I was recently interviewed on my friend Ali Wren's new podcast, and we chat motherhood, work, authentic friendships, how I don't try to do it all anymore, and how I fight the comparison trap online. It was so fun to chat, and I realized that while I've written about the comparison trap online before, it seems like it's always worth a revisit, no matter what stage of life we find ourselves in.

I love these words I wrote four summers ago:

I have so many good things, the best things, in life. Even so, there will always be the temptation to covet something of someone else's. That car or that house or that Europe trip or a baby by that age. When this sneaks in, I remember that we almost never have the full story, and I cannot compare any aspect of my life to someone else's. In the same way that every detail of my life is not on Instagram, neither is everyone else's.

Thanks to Instagram and good lighting, our lives look pretty dreamy from the outside. This summer my husband and I were asked to model in a variety of styled photo shoots, and we have thousands of amazing photos from this summer alone. I know other people with incredible photos and how easy it is to fall into the trap that what you see in the photo represents every single moment in their life. Every moment of my life is not filled with mountain top kisses in Banff, or modeling in styled wedding photo shoots. Along with the great moments, our lives are also filled with everything from laundry and dirty dishes, to traffic and cavities, and to even bigger, serious disappointments and devastating losses. Not even close to a fraction of those are represented on my social media outlets.

From Comparison Is The Thief of Joy, blog post 2014.

I wrote those words four years ago, pre-kids, and now as a mom it rings even more true. There are a million aspects of pregnancy/motherhood/child raising that I have (embarrassingly, but admittedly) compared myself and my unique story to others'. Among them: how much weight I gained (more than most), how quickly my child met his milestones (about the same as most), when I went back to work (later than most), how many words he has (more than most), when we bought our first house (later than most), and so on.

If given the opportunity, I can compare myself to just about anything. It seems like I'm constantly assessing: do I fit in here? Do I have the right (fill in the blank) - home decor, brand of jeans, number of kids, years of spacing between said kids, work hours, work life balance, etc.? Am I accepted? Am I ok? Do I matter? Am I seen and known and loved and still liked?

And the answer is always yes, a resounding yes. And no, it does not hinge on the "things," the size of your bank account or your house, what you wear or what you do, or what your kids wear or what your kids do. Daily, our culture tries to trick us into thinking otherwise.


And so, potty training. (A logical link for this topic, yes?)

One of our friends announced recently that they potty trained their 23 month old. It is embarrassing to say that my first thought was not a heartfelt, "Congratulations, so happy for you," but a, "Woah, that's early," followed by a, "Should I be doing that?" It made me stop and think, "What does this really make me feel?"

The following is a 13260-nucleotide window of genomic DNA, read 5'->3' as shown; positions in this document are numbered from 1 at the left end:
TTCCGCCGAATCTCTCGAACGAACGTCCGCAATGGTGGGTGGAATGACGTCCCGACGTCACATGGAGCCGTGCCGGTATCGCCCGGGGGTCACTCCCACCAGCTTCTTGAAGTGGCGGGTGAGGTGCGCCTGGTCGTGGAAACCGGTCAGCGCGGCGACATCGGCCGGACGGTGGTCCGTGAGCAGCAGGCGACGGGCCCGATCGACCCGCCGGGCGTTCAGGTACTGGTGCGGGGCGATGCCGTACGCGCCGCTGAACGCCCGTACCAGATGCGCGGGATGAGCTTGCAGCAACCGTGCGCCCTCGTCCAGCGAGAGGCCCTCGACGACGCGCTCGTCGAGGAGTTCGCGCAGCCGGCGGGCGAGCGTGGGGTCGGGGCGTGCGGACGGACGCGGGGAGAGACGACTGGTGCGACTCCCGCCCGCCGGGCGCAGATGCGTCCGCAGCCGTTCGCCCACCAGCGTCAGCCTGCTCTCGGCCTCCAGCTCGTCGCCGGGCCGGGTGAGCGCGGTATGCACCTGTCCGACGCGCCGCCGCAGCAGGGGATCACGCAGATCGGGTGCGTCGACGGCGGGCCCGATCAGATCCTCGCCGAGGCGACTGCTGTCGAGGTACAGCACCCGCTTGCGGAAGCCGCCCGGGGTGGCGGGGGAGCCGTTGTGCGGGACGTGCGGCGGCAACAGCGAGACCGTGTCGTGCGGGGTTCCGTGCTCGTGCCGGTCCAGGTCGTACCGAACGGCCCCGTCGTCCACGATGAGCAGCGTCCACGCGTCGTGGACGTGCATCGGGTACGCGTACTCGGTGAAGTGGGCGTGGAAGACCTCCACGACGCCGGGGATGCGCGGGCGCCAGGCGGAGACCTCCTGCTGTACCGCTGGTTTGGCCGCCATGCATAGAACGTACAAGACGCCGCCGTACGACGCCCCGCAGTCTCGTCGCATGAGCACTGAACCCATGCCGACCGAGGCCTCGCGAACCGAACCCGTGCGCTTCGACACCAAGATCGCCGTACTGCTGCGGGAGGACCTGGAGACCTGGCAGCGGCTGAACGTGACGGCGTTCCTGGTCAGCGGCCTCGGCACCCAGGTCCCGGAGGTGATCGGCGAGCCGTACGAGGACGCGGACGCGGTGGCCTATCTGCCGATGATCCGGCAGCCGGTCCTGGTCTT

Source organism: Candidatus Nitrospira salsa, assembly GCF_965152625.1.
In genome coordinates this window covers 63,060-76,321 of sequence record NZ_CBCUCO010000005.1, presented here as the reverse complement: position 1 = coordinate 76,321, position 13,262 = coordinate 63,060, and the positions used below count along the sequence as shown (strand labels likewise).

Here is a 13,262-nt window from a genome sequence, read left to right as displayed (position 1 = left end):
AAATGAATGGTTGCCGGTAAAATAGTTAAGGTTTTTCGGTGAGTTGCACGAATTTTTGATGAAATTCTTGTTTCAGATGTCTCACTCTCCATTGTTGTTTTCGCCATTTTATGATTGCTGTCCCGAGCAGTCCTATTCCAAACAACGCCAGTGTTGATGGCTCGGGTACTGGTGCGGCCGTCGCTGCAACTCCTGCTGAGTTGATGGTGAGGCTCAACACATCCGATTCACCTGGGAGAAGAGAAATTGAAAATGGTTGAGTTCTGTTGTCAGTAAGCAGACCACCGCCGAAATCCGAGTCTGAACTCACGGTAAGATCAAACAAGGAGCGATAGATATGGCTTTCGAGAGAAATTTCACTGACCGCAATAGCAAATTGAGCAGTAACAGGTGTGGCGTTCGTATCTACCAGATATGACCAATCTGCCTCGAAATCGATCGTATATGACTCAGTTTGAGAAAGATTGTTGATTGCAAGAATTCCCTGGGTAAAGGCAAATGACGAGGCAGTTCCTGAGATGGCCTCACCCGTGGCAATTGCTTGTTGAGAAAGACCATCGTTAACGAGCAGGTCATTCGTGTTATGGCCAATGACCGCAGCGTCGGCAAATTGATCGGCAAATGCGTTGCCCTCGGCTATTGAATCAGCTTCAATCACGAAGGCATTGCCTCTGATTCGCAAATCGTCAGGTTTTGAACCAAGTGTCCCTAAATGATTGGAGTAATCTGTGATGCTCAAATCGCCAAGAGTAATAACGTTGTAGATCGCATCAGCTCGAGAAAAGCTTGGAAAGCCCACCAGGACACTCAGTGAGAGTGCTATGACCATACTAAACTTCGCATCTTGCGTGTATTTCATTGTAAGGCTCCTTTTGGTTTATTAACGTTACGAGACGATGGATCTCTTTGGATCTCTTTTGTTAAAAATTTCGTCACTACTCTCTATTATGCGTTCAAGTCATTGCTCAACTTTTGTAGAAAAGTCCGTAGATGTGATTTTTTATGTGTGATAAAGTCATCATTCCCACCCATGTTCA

And if I get really honest, the answer is: comparison. And if go a little deeper: insecurity and jealousy.

Motherhood can be so brutal sometimes.

Here's the truth: we all have good things and hard things in our lives. Even among people, every adult and every child has unique and wonderful strengths and gifts, and also, weakness and potential "areas of growth," shall we say. Comparing ourselves, our homes, our marriages, our kids, or any aspect of our lives to anyone else's is a long and dark rabbit hole where nothing productive results at the end (except maybe an empty bottle or two of rosé).

My best plan of attack in overcoming comparison is by replacing it with gratitude. I turn my eyes from that person's life to my own, and I list, preferably in writing, all the things I am grateful for, from the extravagant to the mundane. My list today could look like: iced coffee, an early morning run, ripe summer tomatoes, dinners on the back deck, a joyful and talkative 2 year old, a present husband who is a playful dad to our son, late night grocery runs for blackberry ice cream, my work online and off, late summer sun, the backyard play house.

These are gifts I have been given and are unique to me and my story. When I have these at the forefront of my mind, I can be so much quicker to join in the joy for my friends and their gifts in their story, because I know I have spots of joy in my life, too. We all have them. There is enough to go around - enough goodness, enough moments of connection, enough triumphs and successes. When I remember this, it frees me up to join in and celebrate with my friends in all aspects of their lives, not just the easy ones.

So, potty training is on the back burner for us now, and more importantly, my attitude towards the whole thing has shifted. We will do it when he seems ready and probably not a moment sooner. Until then, I'm finding gratitude in the big and small things in my life and doing my best to stay in my own lane.

This post is sponsored by Ubbi, the maker of our favorite diaper pail, and the potty that we will (in a long time, when we're ready) use for potty training. I liked it because it's 3-in-1 design: a potty, a seat trainer and a step stool (separate from the potty part) so you don't have to buy individually. Thank you Ubbi for your innovative baby products we use and love.